Bernanke: Stop holding debt ceiling hostage

@CNNMoney June 14, 2011: 2:56 PM ET
Bernanke speech on fiscal policy

NEW YORK (CNNMoney) -- Ben Bernanke renewed his calls to Congress to stop holding the debt ceiling hostage.

"I fully understand the desire to use the debt limit deadline to force some necessary and difficult fiscal policy adjustments, but the debt limit is the wrong tool for that important job," the Federal Reserve chairman said at the annual conference for the Committee for a Responsible Federal Budget in D.C. on Tuesday.

Republicans have recently tried to tie a debt ceiling increase to spending cuts, as well as completely unrelated proposals.

But if the debt ceiling is not raised, Bernanke said, the United States would be forced to stop payments on some of its existing obligations, possibly including Social Security and military pay.

The creditworthiness of the United States would be called into question and the financial markets could be severely disrupted, Bernanke said.

"Failing to raise the debt ceiling in a timely way would be self-defeating if the objective is to chart a course toward a better fiscal situation for our nation," he said.

Why the debt ceiling matters

That said, Bernanke was also firm in his call for Congress and the Obama administration to hurry up and agree on a long-term strategy for bringing the country's balance sheet back into the black.

The speech reflected one of the core struggles currently facing Congress as it debates how to deal with the nation's $14 trillion deficit.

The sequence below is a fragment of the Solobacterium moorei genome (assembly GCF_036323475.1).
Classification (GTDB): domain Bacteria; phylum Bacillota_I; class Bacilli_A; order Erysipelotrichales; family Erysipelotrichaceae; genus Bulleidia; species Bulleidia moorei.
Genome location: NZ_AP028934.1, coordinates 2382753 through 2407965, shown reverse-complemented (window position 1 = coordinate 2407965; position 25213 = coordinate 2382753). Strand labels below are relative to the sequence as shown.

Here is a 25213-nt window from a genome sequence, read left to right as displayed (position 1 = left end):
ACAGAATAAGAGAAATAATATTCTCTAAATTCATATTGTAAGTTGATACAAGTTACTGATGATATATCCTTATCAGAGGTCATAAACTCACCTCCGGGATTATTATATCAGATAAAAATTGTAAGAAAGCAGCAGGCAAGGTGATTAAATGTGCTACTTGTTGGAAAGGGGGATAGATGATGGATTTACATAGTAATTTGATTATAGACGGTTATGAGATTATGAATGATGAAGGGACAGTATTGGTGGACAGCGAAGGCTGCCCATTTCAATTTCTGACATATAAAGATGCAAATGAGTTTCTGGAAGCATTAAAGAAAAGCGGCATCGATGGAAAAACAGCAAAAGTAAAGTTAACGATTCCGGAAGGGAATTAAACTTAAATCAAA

On the one hand, it's clear that lawmakers need to quickly agree on a plan to get the nation out of debt.

But the economy is still on shaky ground following the worst recession since the Great Depression. Many economists -- including Bernanke -- say drastic budget cuts now could make it harder for the U.S. to recover.

Deficit hawks: Don't go nuts on cuts

Sudden harsh budget cuts "might put the still-fragile recovery at risk," he said, advocating for a long-term approach instead.

Bernanke specifically proposed that Congress commit to clear numerical goals and lay out specific ratios of debt to GDP that decrease over time. He cited the Bowles-Simpson plan as a possible option. That report recommends that spending not exceed 21% of gross domestic product.

The Federal Reserve's policymaking committee, the FOMC, plans to meet next week to discuss how to proceed after its $600 billion stimulus program runs out at the end of June.

The most recent data show the economic recovery slowed in May, but Bernanke said in a speech last week he believes that weakness to be merely temporary, driven by shockwave's from the Japanese earthquake and surging commodity prices earlier this year.

Bernanke will discuss the Fed's economic outlook further in a press conference following the FOMC meeting on Wednesday afternoon. To top of page

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